Law and Chess: An Analogy Worth Considering

  • Kelvin Kajuna





Second Year LLB Student, School of Law, University of the Witwatersrand




This essay will attempt to contemplate the validity of asserting that law is analogous to a chess game. The cogency of this assertion shall be determined with reference to the following theories of law: legal realism (especially that of the Scandinavian variety), modern legal positivism and an economic analysis of the law.




(a) Alf Ross, On Law and Justice


Games are uniquely human activities whose origins stem from man’s passion for competition and social interactions, and chess is no exception. Inherent to the game of chess are rules that describe the movements of the pieces (e.g. a knight may only move in an L-like fashion) and therefore provide a description of what may or may not be done. These rules essentially constitute the game of chess and any deviations thereof can be seen as ‘not playing chess’.


Legal realism is divided into two camps - namely the American and the Scandinavian. The American realists eschew legal conceptualism and find solace in pragmatist, behaviourist and empiricist ideals.[1] Scandinavian realists take this a step further and advocate for a complete discarding of the metaphysical foundations of law.[2] Alf Ross, in his most notable work, On Law and Justice[3], expounds on Scandinavian realism by asking us to imagine a game of chess.[4] Inter alia, he describes a concept he calls a ‘valid norm of chess’ – a concept which purports to provide a small model by which to define and explain the concept of ‘valid law’.[5] The norms of chess ‘are the abstract idea content [in the form of directives] which makes it possible, as a scheme on interpretation’ to comprehend the so-called phenomena of chess.[6] Ross’ comparison to the law is revealed when he states that valid law is ‘the abstract set of normative ideas which serve as a scheme of interpretation for the phenomena of law in action, which again means that these norms are effectively followed, and followed because they are experienced and felt to be socially binding.’[7] This argument, according to Ross, lends credence to the fact that since metaphysical considerations have no place in determining the norms of chess, they likewise have no place in determining valid law.[8]


(b) A Critique of Ross


Nevertheless, Ross’ reasoning is flawed in several respects. It must be noted that law does not simply exist as an empirical phenomenon. As H.L.A Hart demonstrated in a critique of Scandinavian realism (and legal realism in general), the exclusion of anything vaguely ‘metaphysical’ (such as a notion of ‘justice’) would undoubtedly lead to absurdities.[9] For instance, Scandinavian realists would have, in favour of a more rigid application of the law, rejected the finding in the Zimbabwean case of R v Takawira.[10] The judges in this matter employed a notion of justice (and, it is submitted, common sense) in order to find that a policeman could not be found guilty for being in possession of ‘subversive material’ if this possession was in pursuance of a lawful investigation of a crime.


Although perhaps an extreme example, the above shows that while it is true that the norms of chess cannot necessarily be traced back to a metaphysical analysis of its origin, it is unwise to attribute this same quality to law and exclude anything non-empirical or metaphysical. A more cogent analogy between law and chess can thus be found when dealing with Hart’s conception of the ‘rules of recognition’ and its relevance to modern legal positivism.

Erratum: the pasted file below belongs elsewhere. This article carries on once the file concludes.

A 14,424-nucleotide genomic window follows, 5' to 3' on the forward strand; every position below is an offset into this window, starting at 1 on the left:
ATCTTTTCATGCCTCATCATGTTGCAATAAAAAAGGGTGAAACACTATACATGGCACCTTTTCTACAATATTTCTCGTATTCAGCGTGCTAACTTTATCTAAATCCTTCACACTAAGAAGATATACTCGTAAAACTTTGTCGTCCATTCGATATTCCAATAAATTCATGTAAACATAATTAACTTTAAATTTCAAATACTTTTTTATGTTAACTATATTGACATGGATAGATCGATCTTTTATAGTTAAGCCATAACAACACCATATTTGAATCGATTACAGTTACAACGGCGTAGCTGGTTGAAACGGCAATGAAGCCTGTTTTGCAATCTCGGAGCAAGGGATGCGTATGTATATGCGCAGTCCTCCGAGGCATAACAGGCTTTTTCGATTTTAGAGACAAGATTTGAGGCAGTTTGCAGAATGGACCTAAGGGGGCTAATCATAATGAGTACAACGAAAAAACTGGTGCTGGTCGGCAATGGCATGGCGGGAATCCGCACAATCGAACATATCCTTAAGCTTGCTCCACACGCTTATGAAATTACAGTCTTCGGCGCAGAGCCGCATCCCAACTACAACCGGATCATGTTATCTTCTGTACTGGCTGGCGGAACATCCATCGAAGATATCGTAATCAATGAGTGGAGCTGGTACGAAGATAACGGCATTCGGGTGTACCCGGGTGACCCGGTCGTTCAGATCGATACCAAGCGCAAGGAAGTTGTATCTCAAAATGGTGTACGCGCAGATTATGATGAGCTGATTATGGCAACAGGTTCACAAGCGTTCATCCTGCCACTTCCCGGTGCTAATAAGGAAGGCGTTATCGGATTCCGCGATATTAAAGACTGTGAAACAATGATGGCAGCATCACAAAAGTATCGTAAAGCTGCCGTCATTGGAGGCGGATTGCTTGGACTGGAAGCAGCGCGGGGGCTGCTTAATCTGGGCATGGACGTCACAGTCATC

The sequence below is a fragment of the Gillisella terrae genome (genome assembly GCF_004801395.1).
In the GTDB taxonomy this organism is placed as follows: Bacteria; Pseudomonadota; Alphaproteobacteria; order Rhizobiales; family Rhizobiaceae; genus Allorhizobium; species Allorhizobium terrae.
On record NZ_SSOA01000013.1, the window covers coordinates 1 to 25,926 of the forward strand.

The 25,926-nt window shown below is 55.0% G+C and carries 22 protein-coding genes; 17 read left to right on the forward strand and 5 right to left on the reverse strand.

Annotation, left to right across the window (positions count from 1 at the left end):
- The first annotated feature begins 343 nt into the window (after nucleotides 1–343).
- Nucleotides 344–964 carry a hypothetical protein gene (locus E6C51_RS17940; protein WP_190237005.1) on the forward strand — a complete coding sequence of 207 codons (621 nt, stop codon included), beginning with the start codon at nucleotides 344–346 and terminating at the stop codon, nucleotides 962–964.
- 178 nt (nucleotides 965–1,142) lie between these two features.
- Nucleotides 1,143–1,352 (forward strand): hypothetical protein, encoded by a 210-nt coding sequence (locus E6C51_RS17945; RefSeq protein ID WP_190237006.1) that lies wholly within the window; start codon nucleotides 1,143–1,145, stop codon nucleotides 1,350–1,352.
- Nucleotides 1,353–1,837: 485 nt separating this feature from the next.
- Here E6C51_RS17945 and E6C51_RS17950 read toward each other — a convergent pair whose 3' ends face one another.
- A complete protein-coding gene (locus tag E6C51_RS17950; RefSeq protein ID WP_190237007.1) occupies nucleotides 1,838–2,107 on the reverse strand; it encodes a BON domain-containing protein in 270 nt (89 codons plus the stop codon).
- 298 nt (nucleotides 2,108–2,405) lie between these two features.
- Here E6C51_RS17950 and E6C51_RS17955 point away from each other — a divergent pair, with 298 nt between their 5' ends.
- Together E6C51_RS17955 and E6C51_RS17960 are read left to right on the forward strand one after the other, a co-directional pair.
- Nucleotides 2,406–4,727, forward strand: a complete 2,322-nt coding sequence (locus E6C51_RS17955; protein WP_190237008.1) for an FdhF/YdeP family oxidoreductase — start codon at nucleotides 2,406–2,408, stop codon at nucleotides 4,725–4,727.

(a) The Concept of Law[11]


Hart’s seminal work, The Concept of Law, provided both a critique of John Austin’s ‘Command Theory’[12] as well as a conception of Hart’s own propositions as to what the law is. Essentially, Hart’s definition of the law is that of a set of rules further subdivided into what he calls ‘primary’ and ‘secondary’ rules.

‘Primary’ rules deal with the imposition of duties and the conferring of powers to officials or citizens.[13] ‘Secondary’ rules are said to govern ‘primary’ rules insofar as they allow us to introduce new ‘primary’ rules (these are called ‘rules of change’); they allow us to control their operation and determine if a rule has been broken or not (‘rules of adjudication’); and they allow us to determine which rules are or are not part of the legal system (‘rules of recognition’).[14] Furthermore, Hart described two prerequisites for the existence of a legal system: (1) the valid rules of the legal system must be complied with; and (2), secondary rules (especially the system’s rules of recognition) ‘must be effectively accepted as common public standards of official behaviour by its officials’.[15]


(b) Social Rules and Rules of Recognition – one in the same?

Comparisons between law and chess can be found in the consideration of social rules. What distinguishes a rule from a mere habit (such as the habit of chess players to move a knight the same way)[16] is an internal aspect whereby members of society perceive the rule in a particular manner and thus have a specific attitude about it (such as how chess players regard the way a knight moves as a standard for all players of chess and any change from this way of moving would be rejected). This internal aspect is also called a ‘critical reflective attitude’. A rule of recognition is therefore also a social rule because it is subject to compliance and the ‘critical reflective attitudes’ typical of social rules.[17]